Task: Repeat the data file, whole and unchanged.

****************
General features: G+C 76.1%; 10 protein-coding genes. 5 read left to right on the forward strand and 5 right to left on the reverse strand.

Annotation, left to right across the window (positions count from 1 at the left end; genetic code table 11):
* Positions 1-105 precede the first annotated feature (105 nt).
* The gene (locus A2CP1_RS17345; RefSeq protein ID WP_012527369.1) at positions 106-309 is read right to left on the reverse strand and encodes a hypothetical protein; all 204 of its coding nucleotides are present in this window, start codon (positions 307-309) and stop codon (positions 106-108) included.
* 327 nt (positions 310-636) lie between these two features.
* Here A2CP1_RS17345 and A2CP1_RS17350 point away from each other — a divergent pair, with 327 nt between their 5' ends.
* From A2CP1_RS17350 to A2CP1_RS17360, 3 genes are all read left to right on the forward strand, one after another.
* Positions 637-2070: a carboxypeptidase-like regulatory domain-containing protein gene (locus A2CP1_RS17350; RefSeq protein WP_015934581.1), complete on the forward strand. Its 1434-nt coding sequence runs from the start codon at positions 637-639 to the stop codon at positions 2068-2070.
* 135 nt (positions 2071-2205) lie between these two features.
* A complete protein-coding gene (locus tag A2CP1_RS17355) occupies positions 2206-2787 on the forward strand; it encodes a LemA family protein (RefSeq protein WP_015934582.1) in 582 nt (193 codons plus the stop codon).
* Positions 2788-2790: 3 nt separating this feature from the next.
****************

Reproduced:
General features: G+C 76.1%; 10 protein-coding genes. 5 read left to right on the forward strand and 5 right to left on the reverse strand.

Annotation, left to right across the window (positions count from 1 at the left end; genetic code table 11):
* Positions 1-105 precede the first annotated feature (105 nt).
* The gene (locus A2CP1_RS17345; RefSeq protein ID WP_012527369.1) at positions 106-309 is read right to left on the reverse strand and encodes a hypothetical protein; all 204 of its coding nucleotides are present in this window, start codon (positions 307-309) and stop codon (positions 106-108) included.
* 327 nt (positions 310-636) lie between these two features.
* Here A2CP1_RS17345 and A2CP1_RS17350 point away from each other — a divergent pair, with 327 nt between their 5' ends.
* From A2CP1_RS17350 to A2CP1_RS17360, 3 genes are all read left to right on the forward strand, one after another.
* Positions 637-2070: a carboxypeptidase-like regulatory domain-containing protein gene (locus A2CP1_RS17350; RefSeq protein WP_015934581.1), complete on the forward strand. Its 1434-nt coding sequence runs from the start codon at positions 637-639 to the stop codon at positions 2068-2070.
* 135 nt (positions 2071-2205) lie between these two features.
* A complete protein-coding gene (locus tag A2CP1_RS17355) occupies positions 2206-2787 on the forward strand; it encodes a LemA family protein (RefSeq protein WP_015934582.1) in 582 nt (193 codons plus the stop codon).
* Positions 2788-2790: 3 nt separating this feature from the next.